It seems discounts are everywhere on the high streets as competition continues full throttle.
Remember some of the classic images from Black Friday? (I especially loved the one of the woman who was SO determined to have that 40” TV from an Asda store in Wembley on that now infamous date. Priceless!). http://www.huffingtonpost.co.uk/2014/11/28/black-friday-woman-fights-everyone-wembley-asda-flatscreen-tv_n_6235354.html
I also enjoy reading the current headlines and stories on the news about last-minute Christmas shopping and the peak times and dates for shoppers. There was even a story in the Independent on Tips and Tricks to sales shopping and retailers’ guides to bagging a bargain http://www.independent.co.uk/life-style/fashion/shopping-smart-at-the-sales-9938851.html
But how can discounting work well in business as it can be expensive, potentially even killing companies. Few business leader or entrepreneurs realise that the biggest cost in their business can be something that doesn’t even show up in their accounts – the cost of giving discounts. When you’re doing less business than you’d like, or failing to hit targets, it’s all too easy to panic and offer discounts just to get sales. But do you need to?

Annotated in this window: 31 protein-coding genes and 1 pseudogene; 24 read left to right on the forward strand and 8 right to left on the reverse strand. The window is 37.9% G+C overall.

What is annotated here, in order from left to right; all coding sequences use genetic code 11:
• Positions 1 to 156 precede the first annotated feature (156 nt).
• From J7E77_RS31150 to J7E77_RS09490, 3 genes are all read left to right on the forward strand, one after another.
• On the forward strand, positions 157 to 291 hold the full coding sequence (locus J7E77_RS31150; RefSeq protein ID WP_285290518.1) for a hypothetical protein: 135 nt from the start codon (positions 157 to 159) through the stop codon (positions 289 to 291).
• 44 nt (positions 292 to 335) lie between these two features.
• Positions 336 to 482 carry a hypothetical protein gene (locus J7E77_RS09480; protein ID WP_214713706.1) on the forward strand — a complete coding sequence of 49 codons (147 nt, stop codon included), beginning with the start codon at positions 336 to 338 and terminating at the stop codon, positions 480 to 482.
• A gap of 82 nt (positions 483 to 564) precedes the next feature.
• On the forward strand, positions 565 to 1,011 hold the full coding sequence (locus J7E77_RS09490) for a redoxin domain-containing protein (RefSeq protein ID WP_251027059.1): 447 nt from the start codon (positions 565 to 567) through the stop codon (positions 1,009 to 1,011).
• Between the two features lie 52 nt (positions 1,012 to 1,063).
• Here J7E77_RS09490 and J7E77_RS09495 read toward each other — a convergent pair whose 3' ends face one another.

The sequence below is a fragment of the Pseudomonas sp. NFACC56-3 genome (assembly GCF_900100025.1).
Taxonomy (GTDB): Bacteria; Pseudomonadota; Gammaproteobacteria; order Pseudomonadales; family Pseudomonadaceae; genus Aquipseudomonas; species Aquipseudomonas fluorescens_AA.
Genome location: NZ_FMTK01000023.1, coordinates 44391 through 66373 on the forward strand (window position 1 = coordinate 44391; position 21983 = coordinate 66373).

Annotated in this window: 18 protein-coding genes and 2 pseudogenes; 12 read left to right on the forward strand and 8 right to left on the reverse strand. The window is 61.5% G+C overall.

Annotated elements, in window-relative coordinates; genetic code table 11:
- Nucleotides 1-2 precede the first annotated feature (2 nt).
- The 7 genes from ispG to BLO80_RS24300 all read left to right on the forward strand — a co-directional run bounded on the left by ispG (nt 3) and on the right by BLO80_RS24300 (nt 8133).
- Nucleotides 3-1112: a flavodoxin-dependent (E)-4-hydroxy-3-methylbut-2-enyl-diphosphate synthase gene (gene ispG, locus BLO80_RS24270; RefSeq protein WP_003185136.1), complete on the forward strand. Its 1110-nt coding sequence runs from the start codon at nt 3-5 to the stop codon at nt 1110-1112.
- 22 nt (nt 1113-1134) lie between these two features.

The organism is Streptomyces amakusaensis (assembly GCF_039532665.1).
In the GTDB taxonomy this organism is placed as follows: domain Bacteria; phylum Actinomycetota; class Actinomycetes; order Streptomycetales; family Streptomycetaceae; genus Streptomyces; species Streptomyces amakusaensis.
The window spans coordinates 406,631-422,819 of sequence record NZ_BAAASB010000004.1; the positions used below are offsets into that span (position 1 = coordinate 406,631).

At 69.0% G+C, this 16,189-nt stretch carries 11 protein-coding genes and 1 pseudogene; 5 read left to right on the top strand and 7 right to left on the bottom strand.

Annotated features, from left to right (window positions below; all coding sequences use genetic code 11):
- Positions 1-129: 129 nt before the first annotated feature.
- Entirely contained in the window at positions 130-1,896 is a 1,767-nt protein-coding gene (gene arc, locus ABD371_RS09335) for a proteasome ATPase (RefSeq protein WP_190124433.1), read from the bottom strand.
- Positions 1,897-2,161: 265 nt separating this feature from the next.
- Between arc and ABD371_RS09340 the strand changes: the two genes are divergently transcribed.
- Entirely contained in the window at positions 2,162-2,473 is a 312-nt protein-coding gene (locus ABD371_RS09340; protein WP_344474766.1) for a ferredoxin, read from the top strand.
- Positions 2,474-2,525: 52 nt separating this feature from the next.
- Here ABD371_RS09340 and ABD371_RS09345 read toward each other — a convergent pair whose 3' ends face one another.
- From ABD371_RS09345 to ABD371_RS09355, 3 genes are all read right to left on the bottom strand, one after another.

Follow these 6 Top Tips to look at discounting in business:-
1. A hidden cost
They don’t appear in your accounts – yet by offering discounts you jeopardise business success.
Discounts are a significant business cost in just the same way as the rent, rates, payroll and other overheads which DO show up in your accounts. Companies which discount when they shouldn’t are usually the first to die. Don’t be one of them.
– Do you give away unnecessary discounts?
– What is your actual cost of discounting?
– How much could profits grow if you started controlling discounts right now?
2. Impact of discounts
Many businesses throw around % discounts with little thought of the impact.
If you have 20% gross margin now. And you’re tempted to discount by 10% you’ll need to double your sales just to stand still.
If you have 30% margin and you discount by 10% you’ll need to increase your sales by 50%.
If you discount by 20% you’ll need to TRIPLE your sales.
3. Not just price
If customers come for your price, they’ll leave for someone else’s! There are some times when discounts are appropriate and can make a dramatic difference to results.
But discounts are also frequently offered when there’s no need for them at all.
– When do YOU offer discounts?
4. Knock-on effects
By offering discounts for no reason, you only ‘make a rod for your own back.’
Unnecessary discounts are wasteful, indiscriminate and unproductive because they reward ALL customers, even those who end up buying less than before.
Once a discount has been given, customers often expect to continue getting it for years. They’ll then fight to presence their current discount rates and for many of them, it will become a matter of pride and principle.
5. Don’t de-value
It’s very difficult to build a satisfying business with ‘discount customers’.
They don’t value you or your products and services, and will continually get you to charge less. They’re communicating that your product or service, is not worth to them what it is to you.
You really don’t need customers like that. Yet many businesses happily take them on every day. Then they wonder why their work and income aren’t more satisfying!
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